Patterico's Pontifications



Filed under: Media Bias — Patterico @ 9:25 pm

Power Line has a great post that collects three examples of corrections in the New York Times, all of which appeared this morning. Each corrects a story that was initially biased towards the left.

Here are the three corrections:

Because of an editing error, a front-page article yesterday about David A. Kay, the C.I.A.’s former weapons inspector, misstated his view of whether the agency’s analysts had been pressured by the Bush administration to tailor their prewar intelligence reports about Iraq’s weapons programs to conform to a White House political agenda. Mr. Kay said he believed that there was no such pressure, not that there was. (His view was correctly reflected in a quotation that followed the error.)


A front-page news analysis article on Wednesday about the impact of electoral politics on President Bush’s State of the Union address referred incorrectly to a statement in last year’s address, about Iraqi efforts to acquire uranium. The president said Iraq had been seeking to buy uranium in Africa. He did not specifically mention the African country of Niger, though it was identified several weeks earlier — along with Somalia and Congo — in the National Intelligence Estimate provided to members of Congress on Iraqi purchase attempts.


An article on Saturday about Gen. Wesley K. Clark’s difficulties in his first run for office quoted him as saying that a question about his Democratic credentials by the Fox News anchor Brit Hume at a debate on Thursday was “part of a Republican Party agenda.” The article also quoted a spokesman for General Clark as criticizing the network.

Because of an editing error, the article omitted a response by Fox News. Paul Schur, a spokesman for the network, dismissed the suggestion that Mr. Hume’s question was prompted by anyone. “General Clark should be used to facing tough questions about his record,” Mr. Schur said. “This isn’t the first time questions have been raised about his affiliation. His handlers should spend their time on more constructive things such as trying to come up with reasons for the general’s slippage in the polls.”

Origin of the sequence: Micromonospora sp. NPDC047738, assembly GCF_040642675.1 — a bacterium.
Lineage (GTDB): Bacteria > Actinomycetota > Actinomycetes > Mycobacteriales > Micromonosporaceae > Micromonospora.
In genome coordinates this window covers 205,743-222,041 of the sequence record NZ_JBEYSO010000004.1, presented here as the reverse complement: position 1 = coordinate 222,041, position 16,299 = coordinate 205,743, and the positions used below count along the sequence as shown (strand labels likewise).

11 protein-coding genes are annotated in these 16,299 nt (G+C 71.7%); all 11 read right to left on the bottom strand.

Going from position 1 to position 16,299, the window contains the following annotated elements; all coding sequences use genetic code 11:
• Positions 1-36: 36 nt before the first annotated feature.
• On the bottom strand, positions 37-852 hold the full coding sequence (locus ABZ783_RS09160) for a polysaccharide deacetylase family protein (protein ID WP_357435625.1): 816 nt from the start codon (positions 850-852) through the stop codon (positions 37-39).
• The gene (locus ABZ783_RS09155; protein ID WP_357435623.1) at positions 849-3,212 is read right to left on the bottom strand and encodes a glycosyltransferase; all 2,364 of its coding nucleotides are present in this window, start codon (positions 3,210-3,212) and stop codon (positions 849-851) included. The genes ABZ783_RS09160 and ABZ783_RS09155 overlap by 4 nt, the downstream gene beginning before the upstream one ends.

Isn’t it interesting that, in each case, the error favored the leftist position? David Kay makes the Bush administration look bad. Bush is made to look like a liar. Clark’s accusation of bias by Brit Hume goes unrebutted.

This problem is not unique to the New York Times. I have documented that it also occurs regularly at the Los Angeles Times Dog Trainer

Does this mean a conspiracy is afoot? Of course not. What this shows is that liberal assumptions reign supreme in the newsroom. A right-wing editor might have read the Kay quote and thought to ask: “Are we sure that’s right?” A right-wing editor would know that Bush’s State of the Union speech has been distorted in the past. A right-wing editor might have asked: “But what did Brit Hume say about Clark’s criticism?”

But when editors agree with the leftist slant, these kinds of questions don’t get asked. And the Old Gray Lady ends up printing three embarrassing corrections in one day.


Filed under: Crime — Patterico @ 6:05 pm

Xrlq has posted a response to my post suggesting that the death penalty is appropriate only when guilt has been proved beyond all possible doubt. Xrlq’s position is rational, and he makes some good points. Ultimately, however, I am not convinced. To explain why, I want to clarify and respond to a few points.


Filed under: Blogging Matters — Patterico @ 12:16 am

A new Bonfire of the Vanities can be found here, celebrating the worst of the blogosphere. You should not be surprised to find a post of mine falling into this category.


Filed under: Blogging Matters — Patterico @ 12:01 am

Yesterday, I noticed a number of folks commenting for the first time.

I heard from Roberta (long time reader, first time commenter).

I received several comments from my brother-in-law, who posted under the name “food diary” — which no doubt left some suspicious that he was a comment spammer. Not so. In fact, he is simply a bright (though liberal) guy who heads up an inventive site that helps people watch what they eat.

Also gratifying was receiving comments from folks who run great blogs, like the comment from Spoons, and another comment from the always controversial Emperor Misha I. And it’s always great to hear from luminaries like Smash, Xrlq, and others. You know who you are.

Comments are one of the most motivating aspects of blogging. Please keep ’em coming!

And to anyone who has run across this site for the first time: welcome! I hope you enjoy what you read here, and that you come back and visit often.

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